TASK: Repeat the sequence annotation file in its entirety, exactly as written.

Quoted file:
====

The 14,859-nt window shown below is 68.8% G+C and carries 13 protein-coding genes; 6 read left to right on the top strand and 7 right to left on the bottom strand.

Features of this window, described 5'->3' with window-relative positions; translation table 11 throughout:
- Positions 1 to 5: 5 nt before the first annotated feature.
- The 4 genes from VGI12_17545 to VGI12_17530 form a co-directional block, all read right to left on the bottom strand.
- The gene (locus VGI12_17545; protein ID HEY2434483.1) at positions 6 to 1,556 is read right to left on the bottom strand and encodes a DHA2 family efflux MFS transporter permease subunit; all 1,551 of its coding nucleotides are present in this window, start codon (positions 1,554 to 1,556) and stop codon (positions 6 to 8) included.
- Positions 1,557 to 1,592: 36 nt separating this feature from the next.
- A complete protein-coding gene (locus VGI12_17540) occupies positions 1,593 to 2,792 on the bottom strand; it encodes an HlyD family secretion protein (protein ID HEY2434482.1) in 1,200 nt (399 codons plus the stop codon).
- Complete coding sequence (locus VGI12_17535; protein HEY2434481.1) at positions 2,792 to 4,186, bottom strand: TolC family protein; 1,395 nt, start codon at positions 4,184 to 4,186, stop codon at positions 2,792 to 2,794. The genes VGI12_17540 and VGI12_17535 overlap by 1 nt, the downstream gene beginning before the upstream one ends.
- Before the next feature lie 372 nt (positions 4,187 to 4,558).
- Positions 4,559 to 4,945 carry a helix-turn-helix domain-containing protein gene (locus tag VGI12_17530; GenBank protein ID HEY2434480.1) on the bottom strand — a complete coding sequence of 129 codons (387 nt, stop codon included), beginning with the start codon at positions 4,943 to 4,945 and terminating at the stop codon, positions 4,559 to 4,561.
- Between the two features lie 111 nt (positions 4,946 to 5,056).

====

The 14,859-nt window shown below is 68.8% G+C and carries 13 protein-coding genes; 6 read left to right on the top strand and 7 right to left on the bottom strand.

Features of this window, described 5'->3' with window-relative positions; translation table 11 throughout:
- Positions 1 to 5: 5 nt before the first annotated feature.
- The 4 genes from VGI12_17545 to VGI12_17530 form a co-directional block, all read right to left on the bottom strand.
- The gene (locus VGI12_17545; protein ID HEY2434483.1) at positions 6 to 1,556 is read right to left on the bottom strand and encodes a DHA2 family efflux MFS transporter permease subunit; all 1,551 of its coding nucleotides are present in this window, start codon (positions 1,554 to 1,556) and stop codon (positions 6 to 8) included.
- Positions 1,557 to 1,592: 36 nt separating this feature from the next.
- A complete protein-coding gene (locus VGI12_17540) occupies positions 1,593 to 2,792 on the bottom strand; it encodes an HlyD family secretion protein (protein ID HEY2434482.1) in 1,200 nt (399 codons plus the stop codon).
- Complete coding sequence (locus VGI12_17535; protein HEY2434481.1) at positions 2,792 to 4,186, bottom strand: TolC family protein; 1,395 nt, start codon at positions 4,184 to 4,186, stop codon at positions 2,792 to 2,794. The genes VGI12_17540 and VGI12_17535 overlap by 1 nt, the downstream gene beginning before the upstream one ends.
- Before the next feature lie 372 nt (positions 4,187 to 4,558).
- Positions 4,559 to 4,945 carry a helix-turn-helix domain-containing protein gene (locus tag VGI12_17530; GenBank protein ID HEY2434480.1) on the bottom strand — a complete coding sequence of 129 codons (387 nt, stop codon included), beginning with the start codon at positions 4,943 to 4,945 and terminating at the stop codon, positions 4,559 to 4,561.
- Between the two features lie 111 nt (positions 4,946 to 5,056).